insert codes dynamically

Discussion in 'Perl Misc' started by Rose, Mar 6, 2008.

  1. Rose

    Rose Guest

    I have to add objects dynamically in a code and therefore the number of
    objects are not known beforehand. How to achieve this effectly in a simple
    way? e.g.

    #fixed codes

    $panel = Panel->new(
    -length => 1000,
    -width => 10,
    );

    #dynamic codes

    my $obj1 = Object::Generic->new(
    -start => 10,
    -end => 10,
    -display_name => 'C'
    );

    my $obj2 = Object::Generic->new(
    -start => 88,
    -end => 89,
    -display_name => 'T'
    );

    ....

    my $objn = Object::Generic->new(
    -start => p,
    -end => q,
    -display_name => 'N'
    );



    $panel->add_obj($obj1);
    $panel->add_obj($obj2);
    ....
    $panel->add_obj($objn);
    Rose, Mar 6, 2008
    #1
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  2. Rose

    Rose Guest

    "Frank Seitz" <> wrote in message
    news:...
    > Rose wrote:
    >> I have to add objects dynamically in a code and therefore the number of
    >> objects are not known beforehand. How to achieve this effectly in a
    >> simple
    >> way? e.g.

    >
    > my $panel = Panel->new(...);
    >
    > my @arr = ([10,10,'C'],[88,89,'T'],...);
    > for my $e (@arr) {
    > my $obj = Object::Generic->new(
    > -start=>$e->[0],
    > -end=>$e->[1],
    > -display_name=>$e->[2],
    > );
    > $panel->add_obj($obj);
    > }
    >
    > Frank
    > --
    > Dipl.-Inform. Frank Seitz; http://www.fseitz.de/
    > Anwendungen für Ihr Internet und Intranet
    > Tel: 04103/180301; Fax: -02; Industriestr. 31, 22880 Wedel


    Frank, Thanks a lot for your response. Indeed, @arr is not known beforehand
    and the content of @arr is generated by another perlscript. How would you
    recommend to bridge these 2 perlscripts? The first one, I store the 10, 88,
    ....; 10, 89, ...; and C, T, ... into separate arrays, say @a1, @a2, @a3. A
    simple but dirty way is to copy the contents of the 1st file to the 2nd and
    then @arr = (@a1, @a2, @a3), but this does not look to be a good practice.
    Rose, Mar 6, 2008
    #2
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  3. Rose

    Rose Guest

    "Frank Seitz" <> wrote in message
    news:...
    > Rose wrote:
    >>
    >> Frank, Thanks a lot for your response. Indeed, @arr is not known
    >> beforehand
    >> and the content of @arr is generated by another perlscript. How would you
    >> recommend to bridge these 2 perlscripts? The first one, I store the 10,
    >> 88,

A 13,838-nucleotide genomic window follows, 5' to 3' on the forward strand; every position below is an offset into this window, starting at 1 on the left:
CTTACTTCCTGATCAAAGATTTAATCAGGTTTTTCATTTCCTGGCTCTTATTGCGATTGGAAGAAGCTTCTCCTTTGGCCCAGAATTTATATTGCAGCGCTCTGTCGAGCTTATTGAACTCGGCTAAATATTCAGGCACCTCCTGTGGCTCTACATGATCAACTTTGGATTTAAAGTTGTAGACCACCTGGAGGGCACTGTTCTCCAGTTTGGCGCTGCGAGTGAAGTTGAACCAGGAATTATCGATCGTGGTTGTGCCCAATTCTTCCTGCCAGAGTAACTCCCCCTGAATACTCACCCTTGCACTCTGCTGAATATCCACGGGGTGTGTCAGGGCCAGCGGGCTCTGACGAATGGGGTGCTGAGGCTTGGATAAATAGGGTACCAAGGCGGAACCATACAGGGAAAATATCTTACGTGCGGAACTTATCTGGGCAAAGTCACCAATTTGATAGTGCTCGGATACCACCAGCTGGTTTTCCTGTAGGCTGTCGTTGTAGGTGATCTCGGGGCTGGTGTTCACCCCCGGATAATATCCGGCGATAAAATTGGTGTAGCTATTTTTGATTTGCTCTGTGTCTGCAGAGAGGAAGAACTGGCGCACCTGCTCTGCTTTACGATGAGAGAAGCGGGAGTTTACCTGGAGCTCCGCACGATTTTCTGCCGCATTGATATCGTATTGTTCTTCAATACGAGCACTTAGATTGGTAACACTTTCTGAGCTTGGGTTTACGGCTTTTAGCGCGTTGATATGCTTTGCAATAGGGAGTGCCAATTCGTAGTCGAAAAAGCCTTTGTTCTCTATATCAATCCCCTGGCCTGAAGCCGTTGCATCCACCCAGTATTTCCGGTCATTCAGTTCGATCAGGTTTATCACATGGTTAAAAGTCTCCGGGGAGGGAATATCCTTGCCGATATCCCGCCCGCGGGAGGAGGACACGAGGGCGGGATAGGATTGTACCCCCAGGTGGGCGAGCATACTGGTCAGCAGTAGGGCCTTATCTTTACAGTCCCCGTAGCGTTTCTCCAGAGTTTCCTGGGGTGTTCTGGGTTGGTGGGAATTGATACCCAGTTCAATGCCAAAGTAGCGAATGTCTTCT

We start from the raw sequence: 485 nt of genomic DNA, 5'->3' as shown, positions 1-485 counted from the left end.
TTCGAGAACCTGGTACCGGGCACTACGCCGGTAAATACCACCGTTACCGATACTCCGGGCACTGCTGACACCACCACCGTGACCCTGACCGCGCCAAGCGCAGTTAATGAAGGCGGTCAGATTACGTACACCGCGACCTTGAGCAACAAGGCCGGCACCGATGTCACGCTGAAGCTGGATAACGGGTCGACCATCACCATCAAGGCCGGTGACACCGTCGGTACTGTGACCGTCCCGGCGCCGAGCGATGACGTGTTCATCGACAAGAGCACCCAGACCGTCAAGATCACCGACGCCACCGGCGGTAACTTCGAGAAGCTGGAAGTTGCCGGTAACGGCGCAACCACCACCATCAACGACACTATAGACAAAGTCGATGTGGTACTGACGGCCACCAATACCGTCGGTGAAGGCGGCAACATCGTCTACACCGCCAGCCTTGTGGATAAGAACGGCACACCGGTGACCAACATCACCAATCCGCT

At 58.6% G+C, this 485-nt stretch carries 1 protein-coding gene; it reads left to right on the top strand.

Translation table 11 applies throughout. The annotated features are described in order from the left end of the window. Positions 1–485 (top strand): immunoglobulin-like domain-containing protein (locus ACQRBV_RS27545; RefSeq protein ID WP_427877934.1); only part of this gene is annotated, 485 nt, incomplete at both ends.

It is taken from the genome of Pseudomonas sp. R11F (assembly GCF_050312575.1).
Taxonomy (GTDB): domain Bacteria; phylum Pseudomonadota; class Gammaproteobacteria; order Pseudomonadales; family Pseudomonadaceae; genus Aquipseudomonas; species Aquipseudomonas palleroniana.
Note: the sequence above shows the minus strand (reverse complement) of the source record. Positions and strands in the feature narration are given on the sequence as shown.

>> ...; 10, 89, ...; and C, T, ... into separate arrays, say @a1, @a2, @a3.
    >> A simple but dirty way is to copy the contents of the 1st file to the 2nd
    >> and
    >> then @arr = (@a1, @a2, @a3), but this does not look to be a good
    >> practice.

    >
    > To copy @a1, @a2, @a3 this way would not work.
    > Copying is not necessary. Try this:
    >
    > for (my $i = 0; $i < @a1; $i++) {
    > my $obj = Object::Generic->new(
    > -start=>$a1[$i],
    > -end=>$a2[$i],
    > -display_name=>$a3[$i],
    > );
    > $panel->add_obj($obj);
    > }
    >
    > Frank
    > --
    > Dipl.-Inform. Frank Seitz; http://www.fseitz.de/
    > Anwendungen für Ihr Internet und Intranet
    > Tel: 04103/180301; Fax: -02; Industriestr. 31, 22880 Wedel


    But can I use a for loop to achieve the following effect? I guess I can't
    simply code:
    $panel->add_track([@obj],
    -label => 1,
    );

    $panel->add_track([$obj1,$obj2,$obj3, ..., $objn],
    -label => 1,
    );
    Rose, Mar 6, 2008
    #3
  4. Rose

    Rose Guest

    "Frank Seitz" <> wrote in message
    news:...
    > Rose wrote:
    >>
    >> But can I use a for loop to achieve the following effect? I guess I can't
    >> simply code:
    >> $panel->add_track([@obj],
    >> -label => 1,
    >> );
    >>
    >> $panel->add_track([$obj1,$obj2,$obj3, ..., $objn],
    >> -label => 1,
    >> );

    >
    > Can't tell. What expects add_track() as second parameter?
    > (first parameter is the ref to the panel-Object)
    >
    > Frank
    > --
    > Dipl.-Inform. Frank Seitz; http://www.fseitz.de/
    > Anwendungen für Ihr Internet und Intranet
    > Tel: 04103/180301; Fax: -02; Industriestr. 31, 22880 Wedel


    It can accept a number of objects $obj1,$obj2, ..., $objn in square
    brackets. the problem is that "n" is unknown beforehand, and therefore can't
    be hard-coded. I know that in Matlab a function called repmat may help...
    Rose, Mar 6, 2008
    #4
  5. Rose

    Ben Morrow Guest

    [please don't quote signatures]

    Quoth "Rose" <>:
    > "Frank Seitz" <> wrote in message
    > news:...